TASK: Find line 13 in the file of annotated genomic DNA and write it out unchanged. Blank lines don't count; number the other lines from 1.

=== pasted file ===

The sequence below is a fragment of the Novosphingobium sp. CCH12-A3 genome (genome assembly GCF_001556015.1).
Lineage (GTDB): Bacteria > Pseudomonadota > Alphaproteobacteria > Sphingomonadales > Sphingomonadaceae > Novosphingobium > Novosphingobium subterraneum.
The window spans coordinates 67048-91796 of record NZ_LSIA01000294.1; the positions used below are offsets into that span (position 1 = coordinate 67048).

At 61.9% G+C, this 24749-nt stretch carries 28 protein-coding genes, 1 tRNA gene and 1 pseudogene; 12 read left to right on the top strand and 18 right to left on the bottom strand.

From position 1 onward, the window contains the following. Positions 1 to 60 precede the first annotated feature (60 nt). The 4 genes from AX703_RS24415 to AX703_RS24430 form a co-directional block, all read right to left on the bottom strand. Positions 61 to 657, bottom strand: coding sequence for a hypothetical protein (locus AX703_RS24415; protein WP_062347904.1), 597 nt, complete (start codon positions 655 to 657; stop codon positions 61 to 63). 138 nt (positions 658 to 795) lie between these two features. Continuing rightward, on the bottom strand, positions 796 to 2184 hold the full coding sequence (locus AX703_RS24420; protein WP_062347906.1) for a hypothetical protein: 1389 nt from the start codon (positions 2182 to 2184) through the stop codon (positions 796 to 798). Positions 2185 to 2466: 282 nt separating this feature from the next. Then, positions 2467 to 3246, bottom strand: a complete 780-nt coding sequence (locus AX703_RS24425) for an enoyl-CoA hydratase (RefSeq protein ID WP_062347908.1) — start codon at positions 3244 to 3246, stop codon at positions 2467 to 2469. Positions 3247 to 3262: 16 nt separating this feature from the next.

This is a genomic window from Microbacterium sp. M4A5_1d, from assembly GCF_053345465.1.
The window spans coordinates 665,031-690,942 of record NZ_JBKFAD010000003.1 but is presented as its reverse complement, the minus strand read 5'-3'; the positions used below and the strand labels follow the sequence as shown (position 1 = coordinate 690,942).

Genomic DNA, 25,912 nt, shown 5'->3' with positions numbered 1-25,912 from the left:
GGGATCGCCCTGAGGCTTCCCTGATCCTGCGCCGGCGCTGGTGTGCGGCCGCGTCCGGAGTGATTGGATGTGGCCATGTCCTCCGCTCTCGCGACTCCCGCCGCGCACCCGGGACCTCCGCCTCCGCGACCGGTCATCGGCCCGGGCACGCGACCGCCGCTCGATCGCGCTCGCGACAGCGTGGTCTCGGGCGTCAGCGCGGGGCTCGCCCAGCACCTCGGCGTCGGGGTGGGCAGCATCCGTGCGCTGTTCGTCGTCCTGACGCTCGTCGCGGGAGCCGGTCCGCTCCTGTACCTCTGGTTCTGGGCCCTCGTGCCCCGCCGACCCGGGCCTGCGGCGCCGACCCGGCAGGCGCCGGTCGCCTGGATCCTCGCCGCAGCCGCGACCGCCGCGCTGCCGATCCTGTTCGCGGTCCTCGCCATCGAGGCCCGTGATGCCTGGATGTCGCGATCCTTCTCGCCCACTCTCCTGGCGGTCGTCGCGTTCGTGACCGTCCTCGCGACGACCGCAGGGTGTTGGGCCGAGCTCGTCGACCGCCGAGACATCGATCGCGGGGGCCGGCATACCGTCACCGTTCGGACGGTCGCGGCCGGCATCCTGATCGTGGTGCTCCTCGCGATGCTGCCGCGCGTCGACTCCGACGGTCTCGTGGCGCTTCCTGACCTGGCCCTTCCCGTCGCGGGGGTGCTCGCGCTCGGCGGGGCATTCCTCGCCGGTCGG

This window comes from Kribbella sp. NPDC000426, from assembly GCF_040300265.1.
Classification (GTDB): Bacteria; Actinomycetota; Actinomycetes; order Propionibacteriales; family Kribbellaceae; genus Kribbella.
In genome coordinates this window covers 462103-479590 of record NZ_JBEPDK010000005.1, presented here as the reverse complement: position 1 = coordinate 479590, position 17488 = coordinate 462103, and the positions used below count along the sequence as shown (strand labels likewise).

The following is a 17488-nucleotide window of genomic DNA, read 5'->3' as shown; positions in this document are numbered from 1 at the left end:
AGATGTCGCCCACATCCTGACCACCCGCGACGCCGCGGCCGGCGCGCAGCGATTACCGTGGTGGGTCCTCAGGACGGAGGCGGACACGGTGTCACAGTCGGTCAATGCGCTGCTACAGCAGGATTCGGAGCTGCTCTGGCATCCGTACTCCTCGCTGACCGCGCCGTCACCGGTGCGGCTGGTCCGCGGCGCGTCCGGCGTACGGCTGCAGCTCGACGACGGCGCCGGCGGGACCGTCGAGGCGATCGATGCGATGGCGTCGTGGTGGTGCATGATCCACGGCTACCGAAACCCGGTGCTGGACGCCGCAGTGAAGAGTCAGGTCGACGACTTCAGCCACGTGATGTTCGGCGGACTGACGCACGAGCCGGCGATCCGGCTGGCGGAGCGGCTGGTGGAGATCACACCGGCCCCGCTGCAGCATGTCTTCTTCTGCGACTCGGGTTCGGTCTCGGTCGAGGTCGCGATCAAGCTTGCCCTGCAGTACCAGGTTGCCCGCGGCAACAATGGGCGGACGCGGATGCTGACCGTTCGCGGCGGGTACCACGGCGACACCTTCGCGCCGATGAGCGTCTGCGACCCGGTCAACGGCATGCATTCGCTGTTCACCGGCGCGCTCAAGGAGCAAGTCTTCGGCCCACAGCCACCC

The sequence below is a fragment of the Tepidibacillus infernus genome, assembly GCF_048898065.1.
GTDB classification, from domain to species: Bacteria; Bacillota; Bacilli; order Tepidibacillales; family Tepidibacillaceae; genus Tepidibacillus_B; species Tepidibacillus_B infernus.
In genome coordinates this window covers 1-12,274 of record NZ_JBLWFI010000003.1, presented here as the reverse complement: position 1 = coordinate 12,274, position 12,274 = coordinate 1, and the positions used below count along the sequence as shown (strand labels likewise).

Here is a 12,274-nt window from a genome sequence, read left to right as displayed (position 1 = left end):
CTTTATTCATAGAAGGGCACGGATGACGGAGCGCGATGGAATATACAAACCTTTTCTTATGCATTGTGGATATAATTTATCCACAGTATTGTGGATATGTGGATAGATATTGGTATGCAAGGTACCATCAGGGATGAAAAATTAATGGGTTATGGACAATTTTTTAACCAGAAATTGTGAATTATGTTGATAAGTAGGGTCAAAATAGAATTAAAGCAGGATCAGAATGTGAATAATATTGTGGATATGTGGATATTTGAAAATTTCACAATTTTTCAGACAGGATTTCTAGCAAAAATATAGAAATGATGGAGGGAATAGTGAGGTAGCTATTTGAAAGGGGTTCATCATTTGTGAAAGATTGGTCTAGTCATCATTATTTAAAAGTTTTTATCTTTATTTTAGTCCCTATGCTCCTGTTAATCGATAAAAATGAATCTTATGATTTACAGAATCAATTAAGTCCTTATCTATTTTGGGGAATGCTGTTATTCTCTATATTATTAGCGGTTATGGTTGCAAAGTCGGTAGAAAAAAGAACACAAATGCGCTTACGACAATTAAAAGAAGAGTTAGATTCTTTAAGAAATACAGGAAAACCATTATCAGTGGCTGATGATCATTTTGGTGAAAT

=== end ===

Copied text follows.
The following is a 17488-nucleotide window of genomic DNA, read 5'->3' as shown; positions in this document are numbered from 1 at the left end: